"These images suggest a deliberate effort by the authorities to cover up the extent of the killings by their security forces," Muthoni Wanyeki, Amnesty International's Regional Director for East Africa, the Horn and the Great Lakes, said, according to an an Amnesty statement.

Ancient Babylonian astronomers tracked the motion of Jupiter using a technique that historians had thought was invented some 1,400 years later, in Europe.

Every year, millions of kids and teenagers die around the world, often from preventable and treatable conditions. It is a troubling statistic. But if you look beneath the surface numbers, you'll find signs of hope, says Theo Vos, a professor of global health at the University of Washington in Seattle.

Although progress is slow in some countries, he says, the data show rapid improvements in many others.

In her first major address on the Zika outbreak, the head of the World Health Organization, Dr. Margaret Chan, said the mosquito-borne virus has gone from being "a mild threat to one of alarming proportions." Chan spoke Thursday in Geneva.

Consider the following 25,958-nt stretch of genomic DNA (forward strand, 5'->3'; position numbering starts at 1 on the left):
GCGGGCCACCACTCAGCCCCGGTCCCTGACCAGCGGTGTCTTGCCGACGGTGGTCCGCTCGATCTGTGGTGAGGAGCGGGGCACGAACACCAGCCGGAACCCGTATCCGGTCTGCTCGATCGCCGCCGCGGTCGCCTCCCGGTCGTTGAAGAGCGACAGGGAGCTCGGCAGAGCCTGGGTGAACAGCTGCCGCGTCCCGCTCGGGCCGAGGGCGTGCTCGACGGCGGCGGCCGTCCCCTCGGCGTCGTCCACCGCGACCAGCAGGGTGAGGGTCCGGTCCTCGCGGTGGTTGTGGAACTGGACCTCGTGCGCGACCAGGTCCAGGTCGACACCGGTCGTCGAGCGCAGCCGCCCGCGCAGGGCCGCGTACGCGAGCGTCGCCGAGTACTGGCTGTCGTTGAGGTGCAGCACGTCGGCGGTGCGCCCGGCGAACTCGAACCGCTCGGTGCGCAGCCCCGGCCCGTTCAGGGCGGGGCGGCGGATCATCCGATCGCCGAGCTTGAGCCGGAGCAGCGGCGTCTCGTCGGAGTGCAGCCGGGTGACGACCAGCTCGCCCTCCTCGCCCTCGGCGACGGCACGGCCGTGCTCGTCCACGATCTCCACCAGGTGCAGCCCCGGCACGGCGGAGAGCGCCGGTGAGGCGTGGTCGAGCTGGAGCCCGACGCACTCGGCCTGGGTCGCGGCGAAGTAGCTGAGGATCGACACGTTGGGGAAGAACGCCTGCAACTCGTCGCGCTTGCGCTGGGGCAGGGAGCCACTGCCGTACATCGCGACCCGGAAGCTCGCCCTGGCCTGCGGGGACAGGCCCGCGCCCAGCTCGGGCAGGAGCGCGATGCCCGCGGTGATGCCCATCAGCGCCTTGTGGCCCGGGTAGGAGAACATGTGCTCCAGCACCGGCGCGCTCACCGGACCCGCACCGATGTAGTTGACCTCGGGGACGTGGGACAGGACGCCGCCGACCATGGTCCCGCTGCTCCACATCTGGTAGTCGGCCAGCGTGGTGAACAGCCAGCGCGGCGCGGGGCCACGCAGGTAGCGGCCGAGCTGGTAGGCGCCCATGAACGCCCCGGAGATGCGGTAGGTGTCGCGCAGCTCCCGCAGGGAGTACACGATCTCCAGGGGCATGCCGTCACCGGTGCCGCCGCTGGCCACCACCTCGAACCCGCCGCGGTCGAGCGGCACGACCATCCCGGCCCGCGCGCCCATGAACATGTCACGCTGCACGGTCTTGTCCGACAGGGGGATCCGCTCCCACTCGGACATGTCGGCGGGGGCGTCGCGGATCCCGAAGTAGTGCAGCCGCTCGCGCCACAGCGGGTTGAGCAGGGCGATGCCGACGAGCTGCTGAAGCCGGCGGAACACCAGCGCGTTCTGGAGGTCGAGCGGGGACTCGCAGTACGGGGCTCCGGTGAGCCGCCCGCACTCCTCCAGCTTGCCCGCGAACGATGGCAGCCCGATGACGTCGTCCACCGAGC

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Here's a problem many European nations face. They are obliged to admit Middle Eastern refugees, but many nations are reluctant to admit too many.

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In Soviet times, it was common for government critics to be branded as "traitors" and "enemies of the people." That sort of rhetoric largely faded away after the Soviet Union fell a quarter-century ago.

But now, it's returned — and much of it is coming from Ramzan Kadyrov, the leader of the Russian republic of Chechnya.